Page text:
I agree with Drew. I have loved some of my Cali shaped boards, but ultimately I am riding localily shaped boards. I love my Frierson speed shape and it is perfect for the biggest waves I am liable to surf. My WRV shaped by Mike Doyle is amazing and it has killed my quiver. It rides anything small to head high and it would probably work in the bigger stuff (but I want to ride my Frierson in that stuff). The locals really understand the local conditions and shape accordingly.
  4. JBorbone

    JBorbone Well-Known Member

    Oct 18, 2017
    Belmar, NJ
    That's definitely a bummer. There's clearly a need for an east coast equivalent to the Boardroom Show. It would serve as a benefit to both the consumer and the producer.
  5. johnxyz

    johnxyz Member

    Apr 7, 2004
    It’s difficult to get past the idea that boards made in the Northeast/ Mid-Atlantic can compete with California boards, based just on the surfing history alone. I would like to believe the shapes and glassing can be on par or even better quality regardless of locale but a shaper that has built 1,000’s of boards ( tens of thousands, in some cases), has to have a significant edge on a local guy with maybe 300-500 boards under their belt, in terms of variety, and refinement of shapes. Plus access to blanks, glass houses, and everything else that goes along with the surf industry.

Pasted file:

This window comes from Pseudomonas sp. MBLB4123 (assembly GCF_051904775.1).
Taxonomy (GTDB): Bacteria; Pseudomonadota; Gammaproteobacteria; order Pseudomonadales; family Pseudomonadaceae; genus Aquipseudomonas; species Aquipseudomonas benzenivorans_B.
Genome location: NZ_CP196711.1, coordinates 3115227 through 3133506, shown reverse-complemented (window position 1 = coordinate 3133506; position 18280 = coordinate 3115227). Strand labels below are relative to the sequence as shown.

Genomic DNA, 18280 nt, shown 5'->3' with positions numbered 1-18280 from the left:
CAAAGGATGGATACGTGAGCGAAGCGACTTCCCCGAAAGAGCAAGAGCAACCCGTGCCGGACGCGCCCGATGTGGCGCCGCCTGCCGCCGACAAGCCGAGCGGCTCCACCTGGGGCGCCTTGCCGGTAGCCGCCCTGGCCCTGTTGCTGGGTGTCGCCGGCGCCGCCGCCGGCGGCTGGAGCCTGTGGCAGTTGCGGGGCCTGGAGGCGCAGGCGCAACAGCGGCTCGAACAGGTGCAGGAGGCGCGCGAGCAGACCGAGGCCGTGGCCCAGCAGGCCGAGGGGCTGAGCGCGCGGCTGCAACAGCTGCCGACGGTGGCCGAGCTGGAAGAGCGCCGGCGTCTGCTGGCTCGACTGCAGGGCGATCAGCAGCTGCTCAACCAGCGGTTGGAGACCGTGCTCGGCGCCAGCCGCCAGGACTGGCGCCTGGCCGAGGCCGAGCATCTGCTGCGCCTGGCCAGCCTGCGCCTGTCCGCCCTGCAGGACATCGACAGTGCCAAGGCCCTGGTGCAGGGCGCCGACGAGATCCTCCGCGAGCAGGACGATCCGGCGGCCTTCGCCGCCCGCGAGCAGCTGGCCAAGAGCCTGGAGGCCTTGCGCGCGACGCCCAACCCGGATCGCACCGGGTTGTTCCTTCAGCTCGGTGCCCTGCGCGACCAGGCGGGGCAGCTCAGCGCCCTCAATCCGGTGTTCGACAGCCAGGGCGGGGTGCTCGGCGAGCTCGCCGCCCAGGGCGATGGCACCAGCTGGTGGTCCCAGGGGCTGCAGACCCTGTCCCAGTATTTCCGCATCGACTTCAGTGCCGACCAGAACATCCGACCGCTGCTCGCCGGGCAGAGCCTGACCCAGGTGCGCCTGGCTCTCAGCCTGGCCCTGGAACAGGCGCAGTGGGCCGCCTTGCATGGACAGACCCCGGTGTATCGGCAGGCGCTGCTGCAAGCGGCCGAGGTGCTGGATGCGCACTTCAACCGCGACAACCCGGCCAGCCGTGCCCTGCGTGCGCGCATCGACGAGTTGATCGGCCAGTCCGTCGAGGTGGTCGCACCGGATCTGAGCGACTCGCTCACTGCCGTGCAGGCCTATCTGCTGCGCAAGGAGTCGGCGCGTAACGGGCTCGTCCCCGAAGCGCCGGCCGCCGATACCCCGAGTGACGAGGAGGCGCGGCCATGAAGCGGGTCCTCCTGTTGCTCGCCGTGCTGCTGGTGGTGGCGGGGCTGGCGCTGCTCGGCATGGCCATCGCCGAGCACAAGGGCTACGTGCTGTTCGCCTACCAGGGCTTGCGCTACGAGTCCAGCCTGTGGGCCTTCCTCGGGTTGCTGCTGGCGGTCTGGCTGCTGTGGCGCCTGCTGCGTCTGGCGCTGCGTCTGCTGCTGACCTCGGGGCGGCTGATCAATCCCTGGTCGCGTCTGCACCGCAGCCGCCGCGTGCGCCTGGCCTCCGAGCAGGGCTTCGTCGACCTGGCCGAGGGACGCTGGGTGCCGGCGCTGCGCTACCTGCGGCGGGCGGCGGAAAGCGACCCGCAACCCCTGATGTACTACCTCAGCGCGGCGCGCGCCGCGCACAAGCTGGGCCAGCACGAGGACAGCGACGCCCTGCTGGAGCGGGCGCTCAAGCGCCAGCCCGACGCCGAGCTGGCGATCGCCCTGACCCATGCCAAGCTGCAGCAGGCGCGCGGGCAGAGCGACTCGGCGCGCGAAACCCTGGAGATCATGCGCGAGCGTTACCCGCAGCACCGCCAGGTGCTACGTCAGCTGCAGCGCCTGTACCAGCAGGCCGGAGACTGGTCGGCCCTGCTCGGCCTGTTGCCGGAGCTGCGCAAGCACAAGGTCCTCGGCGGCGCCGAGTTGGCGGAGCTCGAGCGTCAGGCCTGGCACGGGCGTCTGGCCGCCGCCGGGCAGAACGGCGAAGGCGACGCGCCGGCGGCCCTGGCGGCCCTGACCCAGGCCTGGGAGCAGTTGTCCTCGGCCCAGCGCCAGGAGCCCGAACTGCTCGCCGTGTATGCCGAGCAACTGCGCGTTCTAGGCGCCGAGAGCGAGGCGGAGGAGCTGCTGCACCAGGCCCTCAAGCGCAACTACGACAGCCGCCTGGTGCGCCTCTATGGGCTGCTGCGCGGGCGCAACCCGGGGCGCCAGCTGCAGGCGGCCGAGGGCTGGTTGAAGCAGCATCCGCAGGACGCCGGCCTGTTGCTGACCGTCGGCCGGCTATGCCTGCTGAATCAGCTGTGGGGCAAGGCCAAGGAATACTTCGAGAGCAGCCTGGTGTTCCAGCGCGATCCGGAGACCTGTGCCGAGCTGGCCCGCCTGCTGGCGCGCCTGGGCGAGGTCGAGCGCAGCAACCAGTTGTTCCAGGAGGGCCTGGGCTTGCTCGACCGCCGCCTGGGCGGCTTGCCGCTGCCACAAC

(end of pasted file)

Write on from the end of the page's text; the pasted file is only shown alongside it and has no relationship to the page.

Hell every time someone is selling a hand-shaped Tak, the first thing a buyer asks if it’s made in Cali, or out of Ricky Carroll’s shop in FL - they prefer, and will pay more for the CA board.

    I’ll admit I’ve never seen an Eavey (NC?) longboard that I didn’t think looked absolutely fantastic.

    But you can’t fight City Hall...
  6. michael

    michael Well-Known Member

    Apr 19, 2017
    From my extremely limited understanding, there's something to be said about the DT shaped Tak's vs the RC's. No one here needs a lecture on why collectables are collectable, but on the other side of the coin, the RC's seem to have a slightly modified rocker for beach break, and use a more buoyant blank to help with east coast type stuff. The same sort of thinking can be used for local shapers who surf your local breaks etc etc

    My heart would want a DT shaped tak, but the mind thinks an RC is more appropriate... just my .02c